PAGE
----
Last Saturday, January 26th, five of us met up at the Flint Institute of Arts and made our way to Studio 4 in the Art School wing. We all had our bags of token objects that we were told to bring but we still didn't really know what to expect from this workshop. We knew we were going to make some sort of a doll, that by the looks of the pictures in the FIA Winter catalog, looked like folk art. While we were waiting outside the room, to see if we were going to be able to get in (come to find out...they had limited space and we were not guaranteed a seat), the artist Vanessa German came out into the hallway to tell the FIA facilitator to "chop chop" we need to get started.
We took our places at the tables along side 15 or so other women and a few young girls. 15 minutes later we were in the throws of creation. Tables were filled with fabric and yarn, embellishments and shiny bits. We were told to choose 4 pieces of fabric that "spoke" to us. Instinctively scoop up what we were drawn to. Then we took our seats and tore a piece of paper into 3 pieces (that would later become the intentions that we incorporated into our art figures). Vanesa told us about putting our intentions into the universe with purpose, similar to how Tibetan monks place individual grains of rice into mandalas, and how it changes the frequency of energy in the room. A scientific and measurable shift. By writing down our specific intentions (of love, challenges we have over come and purpose) we were giving our figure a metaphoric power to be the extension of our intentions. Reading this you may think it sounds whacky but I'll tell you, there was a shift in the room. The process had begun and we were on board!
We folded up these little scraps of paper, buried them deep in the materials we were using and incorporated them into the figure itself. One in the wadding of the head, one in the extended arms and one swaddled into a bead and attached to the figure itself. Vanessa walked us through each step and helped those of us who couldn't tie knots or needed an extra hand getting the head to stay on the stick. She purposefully did NOT show us an example of what we were making. We were flying blind. Each step was a part of the process, our own process, and I assume she did not want us to be influenced by her creations. These were to be uniquely ours. We were empowering this figure with our own purposeful intentions.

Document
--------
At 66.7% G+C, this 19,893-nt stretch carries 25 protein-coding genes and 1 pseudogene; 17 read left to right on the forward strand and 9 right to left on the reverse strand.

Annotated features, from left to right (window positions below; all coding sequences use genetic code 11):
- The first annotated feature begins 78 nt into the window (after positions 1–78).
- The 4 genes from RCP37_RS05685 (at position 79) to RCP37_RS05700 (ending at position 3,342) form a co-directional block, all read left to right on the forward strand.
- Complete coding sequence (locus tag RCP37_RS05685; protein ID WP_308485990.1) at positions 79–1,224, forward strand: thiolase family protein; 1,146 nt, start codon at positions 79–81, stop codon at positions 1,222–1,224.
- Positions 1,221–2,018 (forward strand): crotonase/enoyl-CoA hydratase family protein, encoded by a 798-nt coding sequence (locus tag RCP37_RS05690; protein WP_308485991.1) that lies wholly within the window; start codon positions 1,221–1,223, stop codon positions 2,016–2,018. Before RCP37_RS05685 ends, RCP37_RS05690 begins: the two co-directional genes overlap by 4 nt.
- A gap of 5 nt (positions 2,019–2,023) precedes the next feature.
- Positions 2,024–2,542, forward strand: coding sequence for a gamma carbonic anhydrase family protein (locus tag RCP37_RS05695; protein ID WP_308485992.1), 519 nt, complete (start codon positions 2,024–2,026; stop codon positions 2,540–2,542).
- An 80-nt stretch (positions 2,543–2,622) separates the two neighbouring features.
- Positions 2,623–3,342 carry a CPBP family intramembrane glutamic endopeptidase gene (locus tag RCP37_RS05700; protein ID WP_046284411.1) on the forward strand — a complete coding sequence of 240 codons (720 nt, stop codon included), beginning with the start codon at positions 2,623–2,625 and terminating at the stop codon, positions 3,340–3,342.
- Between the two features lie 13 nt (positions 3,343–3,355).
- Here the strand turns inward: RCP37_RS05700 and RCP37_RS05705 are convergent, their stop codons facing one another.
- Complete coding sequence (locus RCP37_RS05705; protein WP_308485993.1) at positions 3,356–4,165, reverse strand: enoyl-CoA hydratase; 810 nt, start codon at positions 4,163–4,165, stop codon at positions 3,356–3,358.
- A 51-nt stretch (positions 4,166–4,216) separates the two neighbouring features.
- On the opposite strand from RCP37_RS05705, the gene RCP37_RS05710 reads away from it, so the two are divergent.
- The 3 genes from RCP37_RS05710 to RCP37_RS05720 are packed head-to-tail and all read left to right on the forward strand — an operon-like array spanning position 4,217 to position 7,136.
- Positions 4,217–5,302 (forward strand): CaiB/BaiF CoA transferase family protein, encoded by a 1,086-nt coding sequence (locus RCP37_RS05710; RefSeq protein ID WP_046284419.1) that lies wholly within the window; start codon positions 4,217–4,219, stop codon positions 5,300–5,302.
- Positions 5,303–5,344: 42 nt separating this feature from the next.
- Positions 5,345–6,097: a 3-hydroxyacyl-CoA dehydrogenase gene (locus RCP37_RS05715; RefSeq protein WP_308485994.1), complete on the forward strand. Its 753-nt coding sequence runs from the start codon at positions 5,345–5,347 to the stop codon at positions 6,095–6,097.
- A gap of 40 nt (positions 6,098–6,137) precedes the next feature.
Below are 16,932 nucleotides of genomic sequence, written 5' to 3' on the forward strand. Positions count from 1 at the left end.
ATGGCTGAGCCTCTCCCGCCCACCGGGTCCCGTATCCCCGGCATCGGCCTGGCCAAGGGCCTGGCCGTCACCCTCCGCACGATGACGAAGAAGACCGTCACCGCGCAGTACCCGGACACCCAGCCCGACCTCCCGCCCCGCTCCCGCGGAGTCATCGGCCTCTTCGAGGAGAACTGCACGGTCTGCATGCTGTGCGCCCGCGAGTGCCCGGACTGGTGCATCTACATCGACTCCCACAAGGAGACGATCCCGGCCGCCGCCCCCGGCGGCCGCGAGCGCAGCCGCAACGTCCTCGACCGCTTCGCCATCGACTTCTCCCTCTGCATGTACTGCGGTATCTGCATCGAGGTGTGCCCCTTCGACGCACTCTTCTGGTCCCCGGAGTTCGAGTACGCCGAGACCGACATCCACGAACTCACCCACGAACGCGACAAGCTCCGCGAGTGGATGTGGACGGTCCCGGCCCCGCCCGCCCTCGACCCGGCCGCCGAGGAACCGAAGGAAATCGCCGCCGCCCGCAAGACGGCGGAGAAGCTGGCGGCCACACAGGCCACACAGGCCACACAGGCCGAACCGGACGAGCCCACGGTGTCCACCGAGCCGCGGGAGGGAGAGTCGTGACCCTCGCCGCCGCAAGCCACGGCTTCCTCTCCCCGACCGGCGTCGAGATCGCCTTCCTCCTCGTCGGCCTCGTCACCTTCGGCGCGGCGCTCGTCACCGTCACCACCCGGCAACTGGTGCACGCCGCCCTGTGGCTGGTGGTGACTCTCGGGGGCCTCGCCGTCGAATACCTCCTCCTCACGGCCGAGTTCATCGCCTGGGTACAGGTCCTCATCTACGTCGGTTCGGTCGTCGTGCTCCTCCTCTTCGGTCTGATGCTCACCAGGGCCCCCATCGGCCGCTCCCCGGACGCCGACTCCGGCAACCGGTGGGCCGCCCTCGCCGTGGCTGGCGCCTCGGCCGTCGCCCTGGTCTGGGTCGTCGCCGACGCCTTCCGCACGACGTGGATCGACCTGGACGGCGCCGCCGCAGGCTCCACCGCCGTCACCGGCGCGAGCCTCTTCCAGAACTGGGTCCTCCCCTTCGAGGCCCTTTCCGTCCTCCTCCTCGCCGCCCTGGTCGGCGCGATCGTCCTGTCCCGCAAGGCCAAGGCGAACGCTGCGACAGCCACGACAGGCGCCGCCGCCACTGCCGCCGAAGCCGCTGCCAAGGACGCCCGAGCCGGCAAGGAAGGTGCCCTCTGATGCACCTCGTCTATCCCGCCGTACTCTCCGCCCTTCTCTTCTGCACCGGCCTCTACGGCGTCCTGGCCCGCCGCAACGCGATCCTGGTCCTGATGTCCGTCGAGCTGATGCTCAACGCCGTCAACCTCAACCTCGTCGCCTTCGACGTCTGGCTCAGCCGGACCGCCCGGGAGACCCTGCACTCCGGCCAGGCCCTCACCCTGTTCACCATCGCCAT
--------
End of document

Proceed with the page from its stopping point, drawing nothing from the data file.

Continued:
Once we had assembled our power figures, we embellished them with the meaningful tokens we brought with us (or with some of the ones there were provided). As you can see by the gallery below, they were all very, very different! Each one beautiful in its own way...just like the amazing artist Vanessa German and the interesting woman who created them.
This was a truly meaningful and uplifting event and I hope that more Interesting Women will join us at future workshops.
After the workshop, Vanessa personally walked us through her art installation! Her exhibition, Miracles and Glory Abound, previewed Saturday night at the FIA Gala and did not open to the public until Sunday. This is an amazing exhibit of figures made from found or reclaimed objects. Full of symbolism and beauty, we were privileged to be able to ask questions of the person who created them. You don't often get opportunities to experience that. I highly recommend everyone go see this exhibit at the FIA through April. See image gallery below.
Thank you to Erin, Marlena, Debbie, Kay and of course to the artist Vanessa German for making this a fantastic day!
About the Artist Vanessa German
Based in Pittsburgh, Pennsylvania, Vanessa German is the founder of Love Front Porch and ARThouse, a community arts initiative for the children of her Homewood neighborhood. German’s work, which she terms “power figures,” is rooted in spirituality and ritual, most notably the central African tradition of nkisi nkondi or minkisi figures, characterized by protrusions of nails, signifying awakening and healing. Drawing on her experience living in Homewood, the historic African American neighborhood of Pittsburgh, German sees herself as a citizen artist and activist, who creates her work in response to the ricochet of systemic, institutionalized racism, violence, and brutality facing her community. *
Vanessa is the 2018 winner of the Don Tyson award from Crystal Bridges Museum of American Art. Read more here https://news.artnet.com/art-world/vanessa-german-crystal-bridges-prize-1423390.
* - Copy as appeared on Flint Institute of Art website